An artist struggles through the depths of a New England winter, buoyed only by a promising exhibition opportunity in the spring.

Constrained by finances and time, he purchases a collection of discounted Audubon prints on eBay with the plan to re-use the frames for his show.

When the online order arrives, it is haunted by yesterday’s horrors. And ultimately, he may be, too.

The Road to Arrowhead features a 3,000 word narrative and 19 original artworks.


Click here to purchase The Road to Arrowhead.

Scroll down to read the introduction and see sample illustrations.

Sample Illustrations


For a California boy, New England winters are dark, perilously so. Dark unto the point of distraction, even from the things you love, if that’s the right word.

By way of example, I had recently exchanged texts with a professional acquaintance about the possibility of having a show in his gallery, and it sounded like we could make it happen in the new year. Exciting! Though we hadn’t worked together in the past, we always made time to chat at local functions and even caught a casual beer or two standing by a grill in the summertime. He was familiar with my work and had inquired if I had anything new cooking. I sent him some images of the series I was developing, a project about rural life, its hardships and occasional celebrations. All positives, right?

Well, when it’s dark and cold every damn day, my energy flags. Add to this feeling deadlines looming and personal responsibilities doubling down—it’s the weight of the world. All of it. Massive and burdensome. My actions thrash against the tide to little effect. So rather than sink, I succumb to the Internet. The temptation to wade into one-thousand-and-one clicks is its own salve. It’s working without working, the psychological experience of being busy with neither investment nor accomplishment.

One January Thursday, things were feeling particularly grim and my focus drifted listlessly. The news websites I frequented proffered the latest litany of catastrophes, every clickbait lede supported by bluster peppered with ads. I re-re-checked my email, an act more pathetic than wishing food from the expiring corn starch and ketchup malingering in the pantry. So I navigated to eBay, the ever-present exhibition of trash hoping to be treasure.

And here I admit, when confronted by feelings of personal, professional, and political powerlessness, I shop online—as though conjuring an object from desire to doorstep wasn’t a surrogate for my failing will-to-power. My latest obsession is vintage men’s watches. Specifically, India’s HMT mass-consumer line from the 1970s. I covet them. The designs are gorgeous, the numbering sublime. And the online marketplace is flooded, with hundreds available for as little as ten bucks. But I can’t make myself buy one. I’m convinced that from the surplus, the watch I choose will be damaged to its core, that its antiquated hand-winding mechanism won’t even keep time. And in a blink, the Internet does what it does best—alchemically mixing curiosity with apathy to yield voyeurism, frustration, and guilt.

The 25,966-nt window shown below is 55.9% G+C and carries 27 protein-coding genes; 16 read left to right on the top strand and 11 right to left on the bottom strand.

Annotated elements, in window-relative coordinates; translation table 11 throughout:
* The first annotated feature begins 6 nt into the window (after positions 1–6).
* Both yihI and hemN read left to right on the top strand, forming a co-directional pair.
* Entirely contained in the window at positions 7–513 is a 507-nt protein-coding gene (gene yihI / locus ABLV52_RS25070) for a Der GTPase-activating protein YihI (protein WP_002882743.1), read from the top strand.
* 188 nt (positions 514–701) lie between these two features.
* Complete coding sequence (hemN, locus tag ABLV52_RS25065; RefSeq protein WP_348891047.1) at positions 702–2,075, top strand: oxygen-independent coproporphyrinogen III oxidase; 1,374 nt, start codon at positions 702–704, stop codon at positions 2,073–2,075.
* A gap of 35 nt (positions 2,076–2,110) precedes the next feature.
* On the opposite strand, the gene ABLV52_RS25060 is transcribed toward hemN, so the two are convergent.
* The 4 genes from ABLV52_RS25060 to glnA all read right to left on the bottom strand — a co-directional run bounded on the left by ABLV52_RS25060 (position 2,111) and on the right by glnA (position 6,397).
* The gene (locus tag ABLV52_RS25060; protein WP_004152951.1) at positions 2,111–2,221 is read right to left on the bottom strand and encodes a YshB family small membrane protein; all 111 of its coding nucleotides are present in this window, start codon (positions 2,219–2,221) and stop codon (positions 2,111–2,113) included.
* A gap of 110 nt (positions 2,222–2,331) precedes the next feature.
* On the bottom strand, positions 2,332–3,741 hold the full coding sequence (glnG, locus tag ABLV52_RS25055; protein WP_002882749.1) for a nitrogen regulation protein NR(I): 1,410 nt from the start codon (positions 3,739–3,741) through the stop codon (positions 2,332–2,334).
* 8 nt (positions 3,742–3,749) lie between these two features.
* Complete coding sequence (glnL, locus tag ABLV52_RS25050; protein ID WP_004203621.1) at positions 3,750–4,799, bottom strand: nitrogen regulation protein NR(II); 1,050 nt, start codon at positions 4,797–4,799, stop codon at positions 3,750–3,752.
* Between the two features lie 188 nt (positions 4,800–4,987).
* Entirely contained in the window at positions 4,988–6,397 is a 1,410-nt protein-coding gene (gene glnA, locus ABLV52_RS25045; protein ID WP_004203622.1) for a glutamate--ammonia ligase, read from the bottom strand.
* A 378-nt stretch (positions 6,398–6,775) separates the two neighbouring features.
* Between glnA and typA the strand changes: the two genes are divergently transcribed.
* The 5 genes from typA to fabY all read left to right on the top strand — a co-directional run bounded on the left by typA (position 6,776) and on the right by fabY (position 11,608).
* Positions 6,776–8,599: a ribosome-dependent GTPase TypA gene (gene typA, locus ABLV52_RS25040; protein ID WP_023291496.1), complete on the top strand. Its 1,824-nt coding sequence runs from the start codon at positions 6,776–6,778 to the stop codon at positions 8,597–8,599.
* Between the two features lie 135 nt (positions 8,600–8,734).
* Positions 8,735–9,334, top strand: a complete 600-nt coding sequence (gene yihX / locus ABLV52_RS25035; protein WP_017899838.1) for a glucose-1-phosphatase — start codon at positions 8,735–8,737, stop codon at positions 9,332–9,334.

Sensing there was no bottom to the developing pattern, I forced my own hand. I contacted my gallerist friend and scheduled a follow-up lunch. Thus compelled, I needed to advance my project beyond our last conversation, to demonstrate that I was serious about maximizing an exhibition in his space. So, breaking from my dawdling habit, I searched online for picture frames.

I entered our lunch feeling prepared. I left renewed, blood pumping. The rush of exposure, it’s like an addiction. Early in my career, having an exhibition felt essential, felt the natural culmination of a sequence of events that reached their peak with friends old and new. I’d seek out others’ impressions of my work to change my understanding, my motivations. I’d amend my process accordingly, and feel perhaps that the viewers had been influenced, too. But you get old. And slowly then suddenly, showing becomes the cost of doing business. And swimming in that sea of confidants, it remains a pleasure until the moment when, through laziness or efficiency, you hear yourself parrot your own choice clichés, rehashing the tales you’ve told before to desired outcomes—courting consumers, courting commerce, being the business person you hoped to avoid by choosing the arts. The pleasure is numbing, the pleasure is work. In any event, a friendship was forming. There was new art to share. The spark was still there.

But framing. Fucking framing. The piling on of an additional layer of labor after the work is done. Having to delineate gilt boundaries that subjugate the art. The edge, always trying to trump the center. This final creative negotiation serves only the viewer. And the expense. Bloody hell. Making art takes so much of you—time, effort, focus, love. And then the burden of framing on top of that! With enough experience, you adjust your expectation, building this final step into your process so there’s no surprise. But damn it’s expensive, even if you pass it on to the customer at the point of sale.

So I continued clicking around eBay, and one morning, there they were. Just what I needed. A batch lot of frames, consistent of size and quality, cheap, and best—no other bidders…

Sample Illustrations